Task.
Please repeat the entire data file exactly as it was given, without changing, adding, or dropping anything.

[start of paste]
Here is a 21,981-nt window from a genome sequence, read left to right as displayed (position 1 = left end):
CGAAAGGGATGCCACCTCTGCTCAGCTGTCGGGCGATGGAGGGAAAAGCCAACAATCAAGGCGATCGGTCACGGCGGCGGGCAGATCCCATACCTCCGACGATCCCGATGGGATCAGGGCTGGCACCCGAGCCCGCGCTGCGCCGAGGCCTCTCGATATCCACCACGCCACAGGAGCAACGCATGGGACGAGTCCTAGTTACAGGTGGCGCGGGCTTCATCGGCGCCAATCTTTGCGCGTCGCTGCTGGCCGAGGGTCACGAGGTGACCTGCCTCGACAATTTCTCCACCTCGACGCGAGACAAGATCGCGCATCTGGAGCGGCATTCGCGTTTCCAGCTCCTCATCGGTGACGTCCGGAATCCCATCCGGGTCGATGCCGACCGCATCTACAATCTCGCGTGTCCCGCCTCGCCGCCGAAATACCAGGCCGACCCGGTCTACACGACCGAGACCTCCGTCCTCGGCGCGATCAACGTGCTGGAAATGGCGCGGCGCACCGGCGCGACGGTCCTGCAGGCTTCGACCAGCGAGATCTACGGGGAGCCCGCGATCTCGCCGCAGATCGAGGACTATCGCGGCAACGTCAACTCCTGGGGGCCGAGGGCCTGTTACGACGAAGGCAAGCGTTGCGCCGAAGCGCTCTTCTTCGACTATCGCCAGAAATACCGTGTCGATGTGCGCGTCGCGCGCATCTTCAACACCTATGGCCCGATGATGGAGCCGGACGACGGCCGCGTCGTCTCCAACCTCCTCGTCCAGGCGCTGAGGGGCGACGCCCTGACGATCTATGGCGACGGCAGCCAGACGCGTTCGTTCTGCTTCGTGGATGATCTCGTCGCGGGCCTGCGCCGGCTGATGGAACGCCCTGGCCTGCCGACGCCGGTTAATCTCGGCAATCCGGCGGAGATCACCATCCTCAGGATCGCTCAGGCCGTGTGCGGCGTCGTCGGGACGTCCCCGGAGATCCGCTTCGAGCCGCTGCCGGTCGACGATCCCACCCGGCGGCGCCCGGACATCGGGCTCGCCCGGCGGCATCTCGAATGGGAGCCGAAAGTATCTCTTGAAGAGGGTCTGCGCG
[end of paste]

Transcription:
Here is a 21,981-nt window from a genome sequence, read left to right as displayed (position 1 = left end):
CGAAAGGGATGCCACCTCTGCTCAGCTGTCGGGCGATGGAGGGAAAAGCCAACAATCAAGGCGATCGGTCACGGCGGCGGGCAGATCCCATACCTCCGACGATCCCGATGGGATCAGGGCTGGCACCCGAGCCCGCGCTGCGCCGAGGCCTCTCGATATCCACCACGCCACAGGAGCAACGCATGGGACGAGTCCTAGTTACAGGTGGCGCGGGCTTCATCGGCGCCAATCTTTGCGCGTCGCTGCTGGCCGAGGGTCACGAGGTGACCTGCCTCGACAATTTCTCCACCTCGACGCGAGACAAGATCGCGCATCTGGAGCGGCATTCGCGTTTCCAGCTCCTCATCGGTGACGTCCGGAATCCCATCCGGGTCGATGCCGACCGCATCTACAATCTCGCGTGTCCCGCCTCGCCGCCGAAATACCAGGCCGACCCGGTCTACACGACCGAGACCTCCGTCCTCGGCGCGATCAACGTGCTGGAAATGGCGCGGCGCACCGGCGCGACGGTCCTGCAGGCTTCGACCAGCGAGATCTACGGGGAGCCCGCGATCTCGCCGCAGATCGAGGACTATCGCGGCAACGTCAACTCCTGGGGGCCGAGGGCCTGTTACGACGAAGGCAAGCGTTGCGCCGAAGCGCTCTTCTTCGACTATCGCCAGAAATACCGTGTCGATGTGCGCGTCGCGCGCATCTTCAACACCTATGGCCCGATGATGGAGCCGGACGACGGCCGCGTCGTCTCCAACCTCCTCGTCCAGGCGCTGAGGGGCGACGCCCTGACGATCTATGGCGACGGCAGCCAGACGCGTTCGTTCTGCTTCGTGGATGATCTCGTCGCGGGCCTGCGCCGGCTGATGGAACGCCCTGGCCTGCCGACGCCGGTTAATCTCGGCAATCCGGCGGAGATCACCATCCTCAGGATCGCTCAGGCCGTGTGCGGCGTCGTCGGGACGTCCCCGGAGATCCGCTTCGAGCCGCTGCCGGTCGACGATCCCACCCGGCGGCGCCCGGACATCGGGCTCGCCCGGCGGCATCTCGAATGGGAGCCGAAAGTATCTCTTGAAGAGGGTCTGCGCG